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JCAHO and Spiritual Care:
An Invitation for Chaplains to Educate and Advocate

I , the Lord, have called you for the victory of justice, I have grasped you by the hand; I formed you, and set you as a covenant of the people, a light for the nations, to open the eyes of the blind, to bring out prisoners from confinement, and from the dungeon, those who live in darkness.

– Isaiah 42:6-7

Chaplain Michele Le Doux Sakurai
Chair, JCAPS

As the NACC Commissioner to JCAPS (Joint Commission for the Accreditation of Pastoral Services), I have had the opportunity and the privilege to dialogue with members of JCAHO’s administration. This dialogue began four years ago when JCAHO (Joint Commission on Accreditation of Healthcare Organizations), in its attempts to broaden health care to include the spiritual dimension of the patient, approached JCAPS. Finding a shared vocabulary has been a challenge, in part because JCAPS talked of the discipline of professional pastoral care (i.e., chaplains), while JCAHO spoke out of the context of patient rights. While both JCAPS and JCAHO have worked towards a shared understanding of spiritual care, it is vital for chaplains to recognize that JCAHO’s expectations of institutions are somewhat dynamic and not always predictable. This is not surprising considering JCAHO’s paradigm.

JCAHO is entrenched in the medical model. This model has definitive indicators which can be measured. Spiritual care carries few clear indicators, and as result, JCAHO has (initially at least) depended on those areas in which spiritual care is hooked into the medical model, such as:

  1. How is patient confidentiality protected? Who has access to church and denominational lists?
  2. What is the denominational/ church preference of the patient, and are there beliefs which impact the care plan for the patient?

These questions make sense in light of JCAHO’s concern for patient rights. JCAPS’ dialogue with JCAHO has focused on broadening JCAHO’s vision to include a more comprehensive understanding of spiritual care. On their website (www.jcaho.org), JCAHO has updated (as of June 1999) a spiritual assessment which reflects such an understanding. (Look under Standards.) Although JCAHO does not require a chaplain to do the assessment, it is a good tool.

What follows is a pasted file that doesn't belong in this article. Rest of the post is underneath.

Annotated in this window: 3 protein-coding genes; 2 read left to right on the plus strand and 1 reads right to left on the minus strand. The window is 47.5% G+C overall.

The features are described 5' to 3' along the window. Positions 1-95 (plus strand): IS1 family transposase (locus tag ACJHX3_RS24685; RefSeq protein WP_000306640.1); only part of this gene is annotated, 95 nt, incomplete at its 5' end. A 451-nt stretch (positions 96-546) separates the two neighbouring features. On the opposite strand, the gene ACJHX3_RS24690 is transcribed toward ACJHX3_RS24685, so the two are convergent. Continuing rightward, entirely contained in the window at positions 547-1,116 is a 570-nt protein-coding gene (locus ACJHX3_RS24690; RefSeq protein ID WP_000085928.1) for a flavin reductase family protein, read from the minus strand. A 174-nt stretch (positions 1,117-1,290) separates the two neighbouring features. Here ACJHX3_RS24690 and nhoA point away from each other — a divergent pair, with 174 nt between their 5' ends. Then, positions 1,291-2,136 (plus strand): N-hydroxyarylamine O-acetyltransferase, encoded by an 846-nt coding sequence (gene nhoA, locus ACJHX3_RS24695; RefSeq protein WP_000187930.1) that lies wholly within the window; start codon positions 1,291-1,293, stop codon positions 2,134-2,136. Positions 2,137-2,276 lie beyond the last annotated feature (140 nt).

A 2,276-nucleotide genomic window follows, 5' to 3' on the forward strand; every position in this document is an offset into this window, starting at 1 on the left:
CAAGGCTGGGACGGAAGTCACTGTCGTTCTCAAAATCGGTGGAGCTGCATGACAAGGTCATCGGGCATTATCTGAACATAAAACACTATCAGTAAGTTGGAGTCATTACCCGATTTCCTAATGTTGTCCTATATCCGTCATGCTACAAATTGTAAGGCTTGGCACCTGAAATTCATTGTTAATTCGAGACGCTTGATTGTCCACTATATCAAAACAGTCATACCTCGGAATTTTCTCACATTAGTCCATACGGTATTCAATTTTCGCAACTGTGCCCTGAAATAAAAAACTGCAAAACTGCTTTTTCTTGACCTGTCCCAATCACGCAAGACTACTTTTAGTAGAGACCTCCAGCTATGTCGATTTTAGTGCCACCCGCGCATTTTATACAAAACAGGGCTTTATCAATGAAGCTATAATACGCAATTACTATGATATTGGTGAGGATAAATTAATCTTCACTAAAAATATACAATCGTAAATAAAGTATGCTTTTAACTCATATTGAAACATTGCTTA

Ultimately, it is the survey team that determines whether an institution meets the needed criteria. The questions that the team asks come out of their own understanding of spiritual care as much as out of prescribed questions. For example, in our last JCAHO survey, the surveyor was interested in the spiritual care plan we had developed for a Catholic patient who was NPO and unable to receive communion. It was clear that this surveyor understood the importance of sacramental support for Catholic patients. And yes, he did verify that spiritual care had been documented in the chart of the patient.

An area that seems to be the foster child of pastoral care is Advance Directives. All hospitals are required to provide this information to patients, and some Pastoral Care Departments have taken on this responsibility. JCAHO’s interest lies in the questions being asked, not in who asks the questions. (If your pastoral care department is being asked by the health care institution to take on this responsibility, be prepared for not only questions regarding the process of administering and charting the directives, but the question, “What percentage of your patients have completed Advance Directives?”)

JCAPS is continuing its efforts to advocate for patient rights by educating accrediting organizations, such as JCAHO, as to the need to have certified chaplains in all hospitals. As JCAHO becomes more familiar with the parameters of qualified, professional pastoral care, JCAHO’s expectation should become less dynamic and more predictable.

If we, as chaplains, wait for this to occur, we will miss a vital opportunity. JCAHO’s struggle to understand spiritual care is our invitation to name ourselves and the work we do. Chaplains should be involved at all levels of a JCAHO survey.

1. Be proactive when preparing for the survey. JCAHO has moved from prescriptive to functional standards over the past four years. What this means is that JCAHO will not prescribe who is to provide support, but whether support is provided by someone qualified. As a result, JCAHO is asking chaplains about their training and education. At this time, JCAHO does not require chaplains to be certified, but JCAHO will protect patient rights by asking pastoral caregivers about their role and function in the care setting. For this reason, it is important that chaplains anticipate the questions.

Know the standards which address spiritual care better than the JCAHO surveyors. Under Patient Rights and Organizational Ethics, spiritual care is addressed in:

  • The "Overview:" "Patients have a fundamental right to considerate care that safeguards their personal dignity and respects their cultural, psychosocial, and spiritual values..."(CAMH update August 1997);